Running is one of the most popular forms of exercise for an abundance of reasons – it’s totally free (if you’re not running on a treadmill in a gym), it’s good for your joints, and it’s a great form of cardio to lose weight. But does running build muscle?
We all know that there are exercises designed specifically to build muscle, such as squats, pull ups, the bench press, weight training, and more. There’s a common misconception that because running is a cardio exercise, it doesn’t build muscle in the same way as it burns fat.
If you’re looking into committing to running to solely build muscle, or if you’re wondering what the benefits of running are, you’ve come to the right place. Here is everything you need to know about the age old question: does running build muscle?
So…does running build muscle?
The short answer to this question is: yes, running does build muscle. However, it’s not as simple as it may seem.
Running is a fairly inconsistent activity. Some people will run sporadically throughout the week, while others will run a certain distance every day. This means that one running session will not help to build muscle, nor will several weeks of running.
Unlike muscle-building exercises like squats and weight training, running is first and foremost a cardio exercise that works to move the body and burn fat. This means that any muscle built during running is an added bonus to the exercise, and not the main reason to commit to it.
How does running build muscle?
The reason why running can slowly build muscle is that running uses a lot of muscles in the lower body – including the glutes, quads, and hamstrings.
Any form of repetitive exercise that uses a particular muscle will encourage the muscle to grow overtime, and as running features a repetitive motion, it only makes sense that these particular muscles will begin to strengthen.
However, that’s kind of it. Running doesn’t build an awful lot of muscle mass, because running isn’t a muscle-building exercise. If you’re looking to build muscle mass, you’ve got to incorporate other exercises and other factors into your lifestyle.
Muscles rely on consistency as much as variation, so sticking to one exercise isn’t enough to satisfy every muscle group.
If you want to build muscle whilst sticking to a running routine, then you’ve got to incorporate other exercises. Ditch the long distance running sessions, because these are only designed for stamina. Stick to fast sprints, as this will encourage muscular hypertrophy.
You’ll need to create some sort of workout routine that allows you to focus on particular muscle groups – for example, focus on leg day and then abs day with a run in between.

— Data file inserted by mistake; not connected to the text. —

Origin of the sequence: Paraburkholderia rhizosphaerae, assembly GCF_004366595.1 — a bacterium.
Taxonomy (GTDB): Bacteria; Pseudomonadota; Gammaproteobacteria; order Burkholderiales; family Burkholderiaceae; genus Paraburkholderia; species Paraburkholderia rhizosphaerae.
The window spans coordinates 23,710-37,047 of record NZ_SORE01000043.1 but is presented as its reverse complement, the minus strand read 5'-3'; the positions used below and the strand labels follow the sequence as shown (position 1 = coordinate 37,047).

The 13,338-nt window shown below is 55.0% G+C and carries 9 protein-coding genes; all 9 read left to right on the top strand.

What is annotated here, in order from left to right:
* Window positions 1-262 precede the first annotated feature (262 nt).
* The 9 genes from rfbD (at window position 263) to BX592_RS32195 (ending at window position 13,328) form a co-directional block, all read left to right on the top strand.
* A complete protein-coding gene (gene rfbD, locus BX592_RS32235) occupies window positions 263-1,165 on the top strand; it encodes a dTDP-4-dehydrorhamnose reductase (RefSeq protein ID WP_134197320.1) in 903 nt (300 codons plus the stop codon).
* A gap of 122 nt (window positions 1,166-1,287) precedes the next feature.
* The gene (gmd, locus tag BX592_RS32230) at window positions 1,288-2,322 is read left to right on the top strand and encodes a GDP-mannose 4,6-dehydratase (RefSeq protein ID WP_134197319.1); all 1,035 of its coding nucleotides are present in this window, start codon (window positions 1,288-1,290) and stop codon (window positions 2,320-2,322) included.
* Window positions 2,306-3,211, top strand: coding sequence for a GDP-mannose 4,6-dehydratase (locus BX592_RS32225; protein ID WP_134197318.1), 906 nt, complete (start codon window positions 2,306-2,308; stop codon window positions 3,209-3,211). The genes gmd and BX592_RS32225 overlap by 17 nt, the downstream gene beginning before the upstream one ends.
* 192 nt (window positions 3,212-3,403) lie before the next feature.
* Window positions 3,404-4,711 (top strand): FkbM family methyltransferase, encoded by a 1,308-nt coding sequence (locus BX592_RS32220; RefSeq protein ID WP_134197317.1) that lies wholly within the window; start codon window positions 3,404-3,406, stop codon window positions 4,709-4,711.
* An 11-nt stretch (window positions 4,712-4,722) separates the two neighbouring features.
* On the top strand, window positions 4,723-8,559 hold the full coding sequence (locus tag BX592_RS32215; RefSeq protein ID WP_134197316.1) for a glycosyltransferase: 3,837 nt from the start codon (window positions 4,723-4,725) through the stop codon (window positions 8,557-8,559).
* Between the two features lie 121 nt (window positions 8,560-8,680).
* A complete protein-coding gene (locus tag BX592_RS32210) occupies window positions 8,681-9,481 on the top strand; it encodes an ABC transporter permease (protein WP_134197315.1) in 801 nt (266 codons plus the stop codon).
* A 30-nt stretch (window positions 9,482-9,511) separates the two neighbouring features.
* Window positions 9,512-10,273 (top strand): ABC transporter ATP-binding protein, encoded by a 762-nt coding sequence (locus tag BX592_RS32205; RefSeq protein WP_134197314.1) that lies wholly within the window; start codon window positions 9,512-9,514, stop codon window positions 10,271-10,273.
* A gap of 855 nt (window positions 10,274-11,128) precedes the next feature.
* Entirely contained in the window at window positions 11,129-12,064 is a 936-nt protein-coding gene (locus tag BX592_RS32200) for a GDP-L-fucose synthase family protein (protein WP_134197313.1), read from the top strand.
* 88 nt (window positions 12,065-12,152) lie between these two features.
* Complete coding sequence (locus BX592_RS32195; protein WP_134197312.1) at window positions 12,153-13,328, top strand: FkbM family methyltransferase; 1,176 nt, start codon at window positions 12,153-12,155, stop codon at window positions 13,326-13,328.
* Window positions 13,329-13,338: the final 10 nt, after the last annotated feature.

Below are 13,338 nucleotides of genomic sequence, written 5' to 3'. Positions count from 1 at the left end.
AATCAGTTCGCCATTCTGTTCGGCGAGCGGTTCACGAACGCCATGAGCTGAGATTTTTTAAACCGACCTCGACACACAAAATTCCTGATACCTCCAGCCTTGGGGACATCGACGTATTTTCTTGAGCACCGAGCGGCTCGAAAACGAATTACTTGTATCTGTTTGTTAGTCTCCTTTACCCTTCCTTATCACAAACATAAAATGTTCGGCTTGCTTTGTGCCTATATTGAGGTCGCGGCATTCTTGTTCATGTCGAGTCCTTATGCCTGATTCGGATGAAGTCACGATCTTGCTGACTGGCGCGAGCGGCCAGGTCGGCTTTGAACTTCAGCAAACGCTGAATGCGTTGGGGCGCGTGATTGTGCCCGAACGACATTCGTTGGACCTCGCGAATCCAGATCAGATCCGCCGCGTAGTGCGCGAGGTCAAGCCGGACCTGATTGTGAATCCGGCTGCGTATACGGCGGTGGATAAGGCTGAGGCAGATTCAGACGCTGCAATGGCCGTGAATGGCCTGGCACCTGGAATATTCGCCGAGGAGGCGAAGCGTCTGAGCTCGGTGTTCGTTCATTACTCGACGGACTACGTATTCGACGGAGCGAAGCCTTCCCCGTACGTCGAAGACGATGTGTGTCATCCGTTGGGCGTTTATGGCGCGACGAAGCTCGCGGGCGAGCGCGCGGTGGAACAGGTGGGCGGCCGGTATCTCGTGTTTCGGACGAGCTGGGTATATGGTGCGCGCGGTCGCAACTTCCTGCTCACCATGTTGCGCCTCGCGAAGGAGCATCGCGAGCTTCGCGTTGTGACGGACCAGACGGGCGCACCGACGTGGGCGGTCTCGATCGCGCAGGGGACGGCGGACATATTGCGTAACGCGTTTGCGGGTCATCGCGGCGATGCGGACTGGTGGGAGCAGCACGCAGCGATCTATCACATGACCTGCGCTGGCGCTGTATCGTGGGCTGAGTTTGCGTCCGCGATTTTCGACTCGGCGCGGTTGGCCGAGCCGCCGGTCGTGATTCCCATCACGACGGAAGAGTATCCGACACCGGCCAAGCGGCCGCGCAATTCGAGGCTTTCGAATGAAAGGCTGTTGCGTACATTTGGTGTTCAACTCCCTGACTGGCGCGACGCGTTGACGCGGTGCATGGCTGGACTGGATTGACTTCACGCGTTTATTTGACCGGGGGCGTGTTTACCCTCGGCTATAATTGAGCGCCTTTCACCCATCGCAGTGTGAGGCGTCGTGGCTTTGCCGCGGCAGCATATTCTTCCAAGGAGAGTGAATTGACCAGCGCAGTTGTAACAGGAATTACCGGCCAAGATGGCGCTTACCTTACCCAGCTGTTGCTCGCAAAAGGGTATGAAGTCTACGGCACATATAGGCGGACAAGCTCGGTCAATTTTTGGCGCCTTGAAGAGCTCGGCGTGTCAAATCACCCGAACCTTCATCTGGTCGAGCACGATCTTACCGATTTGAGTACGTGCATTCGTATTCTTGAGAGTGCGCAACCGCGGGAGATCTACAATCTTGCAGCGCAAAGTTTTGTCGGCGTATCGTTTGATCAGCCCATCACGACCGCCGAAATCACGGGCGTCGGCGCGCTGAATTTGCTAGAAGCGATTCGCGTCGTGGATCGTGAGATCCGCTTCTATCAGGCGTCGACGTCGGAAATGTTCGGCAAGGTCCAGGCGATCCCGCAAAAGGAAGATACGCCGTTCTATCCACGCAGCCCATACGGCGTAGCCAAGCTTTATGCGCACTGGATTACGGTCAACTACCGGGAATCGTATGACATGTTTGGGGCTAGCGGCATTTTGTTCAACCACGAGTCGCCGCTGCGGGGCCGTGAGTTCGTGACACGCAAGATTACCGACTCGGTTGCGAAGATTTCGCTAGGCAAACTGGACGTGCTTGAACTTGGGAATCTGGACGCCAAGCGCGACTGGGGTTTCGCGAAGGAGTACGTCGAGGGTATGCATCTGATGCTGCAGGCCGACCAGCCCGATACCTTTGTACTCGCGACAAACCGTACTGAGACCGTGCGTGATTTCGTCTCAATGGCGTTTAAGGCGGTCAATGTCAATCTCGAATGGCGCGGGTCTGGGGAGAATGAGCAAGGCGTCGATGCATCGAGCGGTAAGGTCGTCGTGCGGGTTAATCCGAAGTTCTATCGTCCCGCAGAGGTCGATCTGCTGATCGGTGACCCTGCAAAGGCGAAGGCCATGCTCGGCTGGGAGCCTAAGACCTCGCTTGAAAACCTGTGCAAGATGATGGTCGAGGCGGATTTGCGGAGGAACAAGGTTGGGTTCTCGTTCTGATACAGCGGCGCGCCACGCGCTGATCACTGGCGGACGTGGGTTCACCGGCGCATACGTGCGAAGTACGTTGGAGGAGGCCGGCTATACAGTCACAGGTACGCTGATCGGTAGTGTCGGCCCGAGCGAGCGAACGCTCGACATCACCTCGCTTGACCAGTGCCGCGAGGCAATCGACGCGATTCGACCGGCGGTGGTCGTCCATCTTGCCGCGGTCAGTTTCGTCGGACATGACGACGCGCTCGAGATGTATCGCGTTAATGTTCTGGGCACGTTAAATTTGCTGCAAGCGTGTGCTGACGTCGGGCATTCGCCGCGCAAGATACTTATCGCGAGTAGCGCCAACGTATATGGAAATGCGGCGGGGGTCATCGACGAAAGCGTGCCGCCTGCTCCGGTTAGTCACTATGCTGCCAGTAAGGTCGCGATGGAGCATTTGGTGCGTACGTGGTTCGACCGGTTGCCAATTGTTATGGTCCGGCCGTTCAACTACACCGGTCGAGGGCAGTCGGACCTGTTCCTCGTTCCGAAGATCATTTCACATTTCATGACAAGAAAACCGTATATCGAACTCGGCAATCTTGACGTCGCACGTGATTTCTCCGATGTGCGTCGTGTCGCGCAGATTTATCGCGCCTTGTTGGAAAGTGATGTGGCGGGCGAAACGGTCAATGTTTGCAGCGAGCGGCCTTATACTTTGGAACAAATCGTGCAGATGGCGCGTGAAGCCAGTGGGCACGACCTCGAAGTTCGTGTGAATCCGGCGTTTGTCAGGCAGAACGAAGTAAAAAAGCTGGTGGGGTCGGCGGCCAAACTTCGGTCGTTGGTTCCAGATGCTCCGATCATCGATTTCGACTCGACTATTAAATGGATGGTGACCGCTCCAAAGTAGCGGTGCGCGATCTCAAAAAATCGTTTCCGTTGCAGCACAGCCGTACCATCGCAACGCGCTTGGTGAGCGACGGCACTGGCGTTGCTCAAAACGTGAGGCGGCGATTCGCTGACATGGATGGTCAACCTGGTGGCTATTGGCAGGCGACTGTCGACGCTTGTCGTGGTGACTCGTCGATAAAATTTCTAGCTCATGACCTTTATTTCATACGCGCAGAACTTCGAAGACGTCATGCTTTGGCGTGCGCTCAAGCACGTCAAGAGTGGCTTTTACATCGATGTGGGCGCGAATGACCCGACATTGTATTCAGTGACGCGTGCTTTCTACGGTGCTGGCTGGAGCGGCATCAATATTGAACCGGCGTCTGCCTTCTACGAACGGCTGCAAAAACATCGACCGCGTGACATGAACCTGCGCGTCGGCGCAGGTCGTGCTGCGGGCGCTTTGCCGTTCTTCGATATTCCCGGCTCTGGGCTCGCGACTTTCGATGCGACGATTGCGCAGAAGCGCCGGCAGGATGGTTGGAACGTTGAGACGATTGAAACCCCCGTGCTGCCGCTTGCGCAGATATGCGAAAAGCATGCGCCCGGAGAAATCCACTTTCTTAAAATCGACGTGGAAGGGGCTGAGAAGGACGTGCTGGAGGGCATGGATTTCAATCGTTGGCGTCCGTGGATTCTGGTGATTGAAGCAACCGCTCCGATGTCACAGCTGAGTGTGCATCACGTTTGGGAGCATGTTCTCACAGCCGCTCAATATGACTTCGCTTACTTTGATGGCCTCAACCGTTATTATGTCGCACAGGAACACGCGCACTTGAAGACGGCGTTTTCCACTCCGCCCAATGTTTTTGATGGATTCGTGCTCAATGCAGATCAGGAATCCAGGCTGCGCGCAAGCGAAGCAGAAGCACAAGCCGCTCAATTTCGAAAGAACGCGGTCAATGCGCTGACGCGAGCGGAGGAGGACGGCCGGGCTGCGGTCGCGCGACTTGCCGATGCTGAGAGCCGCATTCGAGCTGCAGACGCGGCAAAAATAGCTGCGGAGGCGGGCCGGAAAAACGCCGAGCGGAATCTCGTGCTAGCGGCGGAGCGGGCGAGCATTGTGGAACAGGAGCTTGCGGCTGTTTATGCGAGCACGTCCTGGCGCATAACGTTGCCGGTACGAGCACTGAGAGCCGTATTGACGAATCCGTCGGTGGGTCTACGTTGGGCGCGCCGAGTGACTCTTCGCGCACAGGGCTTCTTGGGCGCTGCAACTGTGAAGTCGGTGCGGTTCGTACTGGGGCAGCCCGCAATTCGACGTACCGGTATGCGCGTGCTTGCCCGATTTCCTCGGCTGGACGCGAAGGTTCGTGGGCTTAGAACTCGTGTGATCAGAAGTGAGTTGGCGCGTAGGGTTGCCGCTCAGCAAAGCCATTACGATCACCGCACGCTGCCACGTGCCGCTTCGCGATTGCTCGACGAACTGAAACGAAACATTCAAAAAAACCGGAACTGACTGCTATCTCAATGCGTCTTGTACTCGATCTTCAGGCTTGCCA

You’ve also got to consider how often you exercise. Running is great to do daily, but running outdoors can lead to accidental injuries (especially on uneven terrain), which will only prevent your muscles from building. Likewise, only going for a run once a week won’t train your muscles to strengthen or build.
Will I Lose Muscle if I Run?
Here’s where it gets complicated. If you don’t pair your running sessions with muscle-building exercises, then running as a solo exercise will result in a loss of muscle mass. Feels a bit unfair, doesn’t it?
If you don’t fuel your body with the right type of food and if you don’t combine running with other muscle-building exercises, then you will lose muscle as well as fat. This is because you’re not allowing your body time to train the muscles to grow.
It mostly comes down to nutrition. If you’re looking to run just for weight loss, stick to a high-protein and low-carb diet. If you’re looking to run to build muscle, opt for a high-protein and moderate-carb diet.
Carbohydrates are an excellent source of energy (particularly slow-burning complex carbohydrates like sweet potatoes) that provide adequate calories that your body will transform into fuel, which can allow you to run faster and for longer periods.
If you run on an empty stomach, or perhaps from the fuel of candy or energy drinks, chances are your body will only burn off the sugar that your body has just consumed. This form of running is pretty redundant, because it won’t touch on your muscles at all.
Does Running Make your Butt Bigger?
Unfortunately, running as a solo exercise will not make your butt bigger. You will need to combine your running sessions with glute-specific exercises. Running does work to strengthen and use the glute muscles, but the best form of running for this is sprinting.
Sprinting uses type II fibers that are better for building muscle compared to long-distance running that uses type I fibers, which are used for strengthening endurance.
Should I Run Before or After Workout?
Running is an excellent all-rounder form of exercise that can be done either before or after a workout as a warm-up or cool-down exercise. However, if you’re looking to use running to your advantage, there is a general rule of thumb that indicates the best time to run.
If you’re looking to build muscle, run before a workout. If you’re wanting to build endurance and stamina, run after a workout. This is because your body will remember the last exercise you complete longer than previous exercises.
Thus, if you end a workout with a run, your body will be naturally targeting stamina and endurance. Alternatively, if you end a workout with squats, then your muscles will remember this exercise the most.
However, each body will work differently, so it might be worth changing your workout routine every few days.
For example, run before the first 3 workouts in your week, and then run after the last 2 workouts in your week. It’s up to you, but remember that consistency is key, so stick to a routine once you’ve found it!
So, there you have it. Running does build muscle, but only if it is combined with the right type of diet and other muscle-building exercises.